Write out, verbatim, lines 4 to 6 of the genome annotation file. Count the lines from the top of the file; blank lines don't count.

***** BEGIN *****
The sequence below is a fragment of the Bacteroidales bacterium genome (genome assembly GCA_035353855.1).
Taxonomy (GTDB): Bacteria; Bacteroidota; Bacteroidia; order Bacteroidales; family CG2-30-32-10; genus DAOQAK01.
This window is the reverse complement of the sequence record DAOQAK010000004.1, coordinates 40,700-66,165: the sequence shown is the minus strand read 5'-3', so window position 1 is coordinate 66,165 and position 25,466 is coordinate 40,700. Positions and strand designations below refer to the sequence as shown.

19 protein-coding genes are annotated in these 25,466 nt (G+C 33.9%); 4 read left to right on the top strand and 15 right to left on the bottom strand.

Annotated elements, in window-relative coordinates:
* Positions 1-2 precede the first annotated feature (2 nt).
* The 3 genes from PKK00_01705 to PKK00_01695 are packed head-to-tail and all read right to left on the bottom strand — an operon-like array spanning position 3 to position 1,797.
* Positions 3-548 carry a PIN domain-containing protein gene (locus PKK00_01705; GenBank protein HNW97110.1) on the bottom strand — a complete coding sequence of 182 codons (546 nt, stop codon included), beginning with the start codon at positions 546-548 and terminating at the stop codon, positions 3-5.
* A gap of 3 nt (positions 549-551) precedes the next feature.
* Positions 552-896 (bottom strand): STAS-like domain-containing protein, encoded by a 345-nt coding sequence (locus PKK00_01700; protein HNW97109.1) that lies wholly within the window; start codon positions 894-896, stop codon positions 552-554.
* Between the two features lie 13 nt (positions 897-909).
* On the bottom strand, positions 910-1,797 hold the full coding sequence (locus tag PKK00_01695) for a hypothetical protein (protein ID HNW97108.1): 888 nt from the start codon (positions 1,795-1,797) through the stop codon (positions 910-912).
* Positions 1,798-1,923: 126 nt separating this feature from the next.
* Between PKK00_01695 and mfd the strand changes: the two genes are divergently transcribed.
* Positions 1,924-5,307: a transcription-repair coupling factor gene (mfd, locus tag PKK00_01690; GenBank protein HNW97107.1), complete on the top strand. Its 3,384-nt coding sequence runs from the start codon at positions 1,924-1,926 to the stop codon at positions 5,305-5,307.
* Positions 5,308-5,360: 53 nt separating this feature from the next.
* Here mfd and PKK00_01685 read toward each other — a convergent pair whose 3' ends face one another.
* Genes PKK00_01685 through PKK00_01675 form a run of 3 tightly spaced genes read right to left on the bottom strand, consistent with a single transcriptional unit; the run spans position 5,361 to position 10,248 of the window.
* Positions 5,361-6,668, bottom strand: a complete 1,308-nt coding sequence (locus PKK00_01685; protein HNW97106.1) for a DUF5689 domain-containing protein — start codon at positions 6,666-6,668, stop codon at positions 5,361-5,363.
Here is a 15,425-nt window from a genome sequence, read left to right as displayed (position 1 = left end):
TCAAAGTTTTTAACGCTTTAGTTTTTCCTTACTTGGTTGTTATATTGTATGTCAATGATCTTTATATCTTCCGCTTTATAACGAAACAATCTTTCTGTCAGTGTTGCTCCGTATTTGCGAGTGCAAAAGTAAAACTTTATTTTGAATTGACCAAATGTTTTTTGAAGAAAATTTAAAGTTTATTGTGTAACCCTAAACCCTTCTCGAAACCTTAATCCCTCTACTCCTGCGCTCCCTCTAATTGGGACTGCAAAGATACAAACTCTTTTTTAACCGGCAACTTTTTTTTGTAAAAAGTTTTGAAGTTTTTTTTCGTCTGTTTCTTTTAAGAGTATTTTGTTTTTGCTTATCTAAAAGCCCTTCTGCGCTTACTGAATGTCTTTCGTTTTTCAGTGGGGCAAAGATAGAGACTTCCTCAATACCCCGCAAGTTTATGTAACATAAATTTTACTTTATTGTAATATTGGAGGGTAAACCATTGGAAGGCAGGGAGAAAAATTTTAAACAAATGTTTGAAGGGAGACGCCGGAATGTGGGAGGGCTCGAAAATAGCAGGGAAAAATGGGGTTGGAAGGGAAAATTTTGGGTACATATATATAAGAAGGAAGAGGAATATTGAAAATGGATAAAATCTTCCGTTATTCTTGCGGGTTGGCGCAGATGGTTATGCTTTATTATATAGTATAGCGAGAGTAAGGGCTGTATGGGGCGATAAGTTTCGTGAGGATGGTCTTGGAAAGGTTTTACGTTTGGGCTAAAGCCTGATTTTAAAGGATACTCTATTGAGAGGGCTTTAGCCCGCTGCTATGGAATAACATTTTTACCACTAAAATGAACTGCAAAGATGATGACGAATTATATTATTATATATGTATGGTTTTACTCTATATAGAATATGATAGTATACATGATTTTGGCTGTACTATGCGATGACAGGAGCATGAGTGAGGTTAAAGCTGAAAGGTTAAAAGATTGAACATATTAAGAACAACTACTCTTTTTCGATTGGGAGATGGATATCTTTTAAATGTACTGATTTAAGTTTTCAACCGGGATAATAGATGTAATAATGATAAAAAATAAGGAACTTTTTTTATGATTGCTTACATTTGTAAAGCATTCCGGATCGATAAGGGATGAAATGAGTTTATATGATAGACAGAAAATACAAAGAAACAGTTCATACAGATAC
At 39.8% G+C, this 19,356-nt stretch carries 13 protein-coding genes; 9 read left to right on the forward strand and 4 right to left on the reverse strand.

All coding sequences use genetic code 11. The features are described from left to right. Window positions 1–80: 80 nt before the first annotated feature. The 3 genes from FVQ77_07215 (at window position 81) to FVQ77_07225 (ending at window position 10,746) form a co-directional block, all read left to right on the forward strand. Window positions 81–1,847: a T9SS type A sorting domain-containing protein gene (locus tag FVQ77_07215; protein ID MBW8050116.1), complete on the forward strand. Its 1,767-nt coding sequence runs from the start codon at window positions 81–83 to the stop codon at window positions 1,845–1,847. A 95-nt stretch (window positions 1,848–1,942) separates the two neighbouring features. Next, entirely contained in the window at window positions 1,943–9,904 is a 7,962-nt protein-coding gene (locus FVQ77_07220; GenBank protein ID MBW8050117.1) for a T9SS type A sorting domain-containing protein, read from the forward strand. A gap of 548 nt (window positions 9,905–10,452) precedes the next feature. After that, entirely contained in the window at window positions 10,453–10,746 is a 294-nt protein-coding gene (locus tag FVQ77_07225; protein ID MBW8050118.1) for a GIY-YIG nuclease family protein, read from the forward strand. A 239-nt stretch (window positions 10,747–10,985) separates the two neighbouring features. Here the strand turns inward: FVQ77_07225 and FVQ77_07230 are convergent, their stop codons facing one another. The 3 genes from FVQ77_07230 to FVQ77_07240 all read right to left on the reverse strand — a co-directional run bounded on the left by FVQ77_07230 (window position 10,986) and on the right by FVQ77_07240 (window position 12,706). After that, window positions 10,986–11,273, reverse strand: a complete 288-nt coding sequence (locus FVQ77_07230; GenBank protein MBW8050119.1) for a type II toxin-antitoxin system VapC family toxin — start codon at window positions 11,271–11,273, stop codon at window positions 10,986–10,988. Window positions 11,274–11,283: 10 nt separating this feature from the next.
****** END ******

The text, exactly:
19 protein-coding genes are annotated in these 25,466 nt (G+C 33.9%); 4 read left to right on the top strand and 15 right to left on the bottom strand.

Annotated elements, in window-relative coordinates:
* Positions 1-2 precede the first annotated feature (2 nt).